Navigating Gender Bias with Supportive Mentors
Q: You mentioned strong female mentors. Can you elaborate on their impact?
Cooper: I was very fortunate to have advocates like Anne Boden, who counseled and encouraged me. Seeing other women succeed demonstrated what was possible and instilled confidence.
My grandmother set a powerful example of resilience and persistence that shaped my outlook tremendously. I draw on her strength of spirit to this day when facing difficulties.
Representation matters greatly. If you have senior leaders invested in your growth, it makes overcoming systemic obstacles much easier.
But any good mentor, male or female, who takes an interest in your development can make a big difference. Seek those willing to offer guidance to amplify your chances of success.
Q: What obstacles did you face as a woman, and how did you overcome them?
Cooper: Early in my career, I didn’t notice gender-specific obstacles. At Barclays, there were occasional issues like older males not seeing me as an equal. Once, a man assumed I was there to take notes in a meeting when I was a peer executive.
My approach is simply to ignore skepticism, keep aiming high, and kill them with kindness. Stay focused on goals and be relentlessly pleasant with antagonists – I go out of my way to say hi or praise their work. The industry is small, so burning bridges hurts you more in the long run.
If you encounter toxicity, remember it says more about the other person than you. Seek supportive leaders invested in your growth. With grit and resilience, you can stay the course despite distractions.
Q: How did you balance rising up the ranks while starting a family?
Cooper: I was determined to fully embrace both motherhood and my career. The “motherhood penalty” of stalled advancement for women is real, but I wanted to prove it’s possible to excel at both.
I got lucky with work-from-home flexibility. Being open about wanting to start a family soon ensured I chose supportive employers.
As a mom, I lean on childcare solutions so I can maximize time with my daughter outside work hours. Most importantly, I aligned with leaders who encourage harmony between family and work. Having a high-level advocate who supported parenting made a big difference in managing both.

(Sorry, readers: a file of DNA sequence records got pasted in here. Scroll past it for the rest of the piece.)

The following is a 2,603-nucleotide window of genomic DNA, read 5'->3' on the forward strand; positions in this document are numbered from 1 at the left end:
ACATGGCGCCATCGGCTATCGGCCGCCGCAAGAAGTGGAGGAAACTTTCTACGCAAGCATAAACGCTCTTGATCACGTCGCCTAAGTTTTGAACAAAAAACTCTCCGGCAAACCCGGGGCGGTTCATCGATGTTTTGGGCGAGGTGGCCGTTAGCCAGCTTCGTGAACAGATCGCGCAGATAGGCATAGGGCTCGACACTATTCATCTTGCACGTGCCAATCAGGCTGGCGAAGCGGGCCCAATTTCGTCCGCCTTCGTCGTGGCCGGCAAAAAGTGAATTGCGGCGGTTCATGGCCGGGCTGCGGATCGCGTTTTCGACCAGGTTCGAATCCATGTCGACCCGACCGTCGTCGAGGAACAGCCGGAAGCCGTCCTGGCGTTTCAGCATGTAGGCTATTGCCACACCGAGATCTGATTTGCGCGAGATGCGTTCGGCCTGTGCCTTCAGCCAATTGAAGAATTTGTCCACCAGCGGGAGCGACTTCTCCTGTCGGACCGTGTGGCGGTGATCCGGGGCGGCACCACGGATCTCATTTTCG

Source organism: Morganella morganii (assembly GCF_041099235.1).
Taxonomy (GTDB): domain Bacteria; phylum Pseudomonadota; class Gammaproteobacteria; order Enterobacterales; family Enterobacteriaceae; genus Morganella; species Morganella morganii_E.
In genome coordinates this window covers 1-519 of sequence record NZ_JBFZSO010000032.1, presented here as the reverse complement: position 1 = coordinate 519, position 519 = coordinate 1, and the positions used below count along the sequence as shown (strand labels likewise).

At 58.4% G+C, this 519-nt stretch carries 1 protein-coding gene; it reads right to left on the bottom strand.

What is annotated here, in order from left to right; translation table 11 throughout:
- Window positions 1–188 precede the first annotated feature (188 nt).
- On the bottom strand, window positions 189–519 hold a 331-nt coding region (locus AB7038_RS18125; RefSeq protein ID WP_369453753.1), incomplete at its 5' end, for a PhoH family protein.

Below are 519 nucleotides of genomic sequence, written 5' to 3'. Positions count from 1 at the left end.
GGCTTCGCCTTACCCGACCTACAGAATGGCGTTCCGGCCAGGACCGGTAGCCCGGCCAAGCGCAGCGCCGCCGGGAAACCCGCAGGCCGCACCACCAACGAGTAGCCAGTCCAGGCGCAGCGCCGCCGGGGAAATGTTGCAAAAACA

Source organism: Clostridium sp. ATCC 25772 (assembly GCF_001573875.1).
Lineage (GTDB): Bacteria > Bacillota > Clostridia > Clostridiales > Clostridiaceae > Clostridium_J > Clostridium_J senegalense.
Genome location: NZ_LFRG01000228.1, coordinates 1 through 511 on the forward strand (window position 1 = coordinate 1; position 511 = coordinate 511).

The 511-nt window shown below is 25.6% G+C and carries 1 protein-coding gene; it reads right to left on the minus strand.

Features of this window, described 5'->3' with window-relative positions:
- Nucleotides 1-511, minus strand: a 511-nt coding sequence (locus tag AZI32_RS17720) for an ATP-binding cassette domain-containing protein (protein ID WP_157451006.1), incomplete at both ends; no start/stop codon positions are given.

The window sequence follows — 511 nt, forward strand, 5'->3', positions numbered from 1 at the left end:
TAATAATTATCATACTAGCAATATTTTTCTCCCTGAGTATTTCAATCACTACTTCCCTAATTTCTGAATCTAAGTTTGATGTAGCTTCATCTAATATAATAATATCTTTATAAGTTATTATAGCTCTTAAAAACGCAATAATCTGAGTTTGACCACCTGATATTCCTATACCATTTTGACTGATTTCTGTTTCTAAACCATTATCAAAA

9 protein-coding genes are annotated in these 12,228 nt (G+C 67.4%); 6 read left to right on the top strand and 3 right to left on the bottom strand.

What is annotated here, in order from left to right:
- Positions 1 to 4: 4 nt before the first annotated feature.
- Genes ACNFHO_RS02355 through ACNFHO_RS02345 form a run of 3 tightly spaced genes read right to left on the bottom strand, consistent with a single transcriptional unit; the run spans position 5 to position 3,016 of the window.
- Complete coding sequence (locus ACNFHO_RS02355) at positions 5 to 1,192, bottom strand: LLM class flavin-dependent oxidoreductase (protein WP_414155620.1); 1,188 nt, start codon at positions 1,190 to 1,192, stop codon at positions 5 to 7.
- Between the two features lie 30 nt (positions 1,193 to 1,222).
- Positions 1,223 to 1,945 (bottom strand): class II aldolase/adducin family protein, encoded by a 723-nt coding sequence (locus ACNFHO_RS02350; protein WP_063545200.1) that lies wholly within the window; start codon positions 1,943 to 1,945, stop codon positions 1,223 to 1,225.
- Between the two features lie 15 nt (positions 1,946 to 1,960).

It’s difficult but doable. Enlist your partner, leverage caregivers appropriately, and set boundaries to protect family time. Don’t buy into the false dichotomy – with the right support, you can nurture both a fulfilling career and family life.
Q: What specific things helped you balance work and motherhood?
Cooper: My husband and I are both fully parents, so sharing duties makes juggling easier. We utilize childcare during working hours and then focus on family time nights/weekends.
I’m fortunate that my current roles allow working-from-home flexibility when needed for childcare gaps. I’m also open about responsibilities that arise so teams can plan around them.
But ultimately, I had to become comfortable setting firm boundaries and not feeling guilty about family being the priority when required. Your coworkers want you to thrive in all areas of life, not just professionally.
I remember one of my early mentors emphasized she always took her kids’ calls, even leaving big meetings if urgent. That example of boldly stating your values sticks with me. Don’t underestimate the power of parental role models.
Keys to Success for Aspiring Leaders
Q: What career advice do you have for aspiring leaders?
Cooper: First, be very clear on your goals and visualize them. Vision boards cement ambitions and identify opportunities.
Find excellent mentors. Ask leaders you admire to coffee and request their advice on achieving your aims. They’re often happy to help, even informally.
Finally, remember the industry is small. Stay kind, keep working hard, and don’t get dragged into politics. Toxicity says more about the other person. Stay focused on your own path. With grit and resilience, you can overcome setbacks on the journey to leadership.
Q: Any parting thoughts on keys to your success?
Cooper: Build diverse experience across both large and small firms to expand your skill set. Absorb everything you can from experts early on. Later, calculated risks and an entrepreneurial mindset can provide accelerated growth.
Embrace a learning mindset. Skills can be honed through diligent effort. Setbacks just mean you need more work in that area.
Never underestimate the power of strong female role models. My grandmother and managers like Anne Boden instilled confidence and persistence that I draw on to this day. We all stand on the shoulders of those who came before us.
Finally, remember that resilience is a muscle that strengthens with time. Early setbacks prepare you for greater future challenges. Stay gritty and growth-oriented for the long haul. With tenacity and a bit of luck, amazing things are possible.
For a longer version of this conversation, listen to “Profiles in Leadership: Discussion with Megan (Caywood) Cooper”, an episode of the Banking Transformed podcast with Jim Marous, available here or wherever you get your podcasts. This Q&A has been edited and condensed for clarity.
Justin Estes is an award-winning writer, strategist, and financial marketing expert with expertise in banking, investments, and fintech. His clients include the NYSE, Franklin Templeton, Credit Karma, Citi and, UBS, and his work has appeared in Forbes, Barrons and ThinkAdvisor as well as The Financial Brand.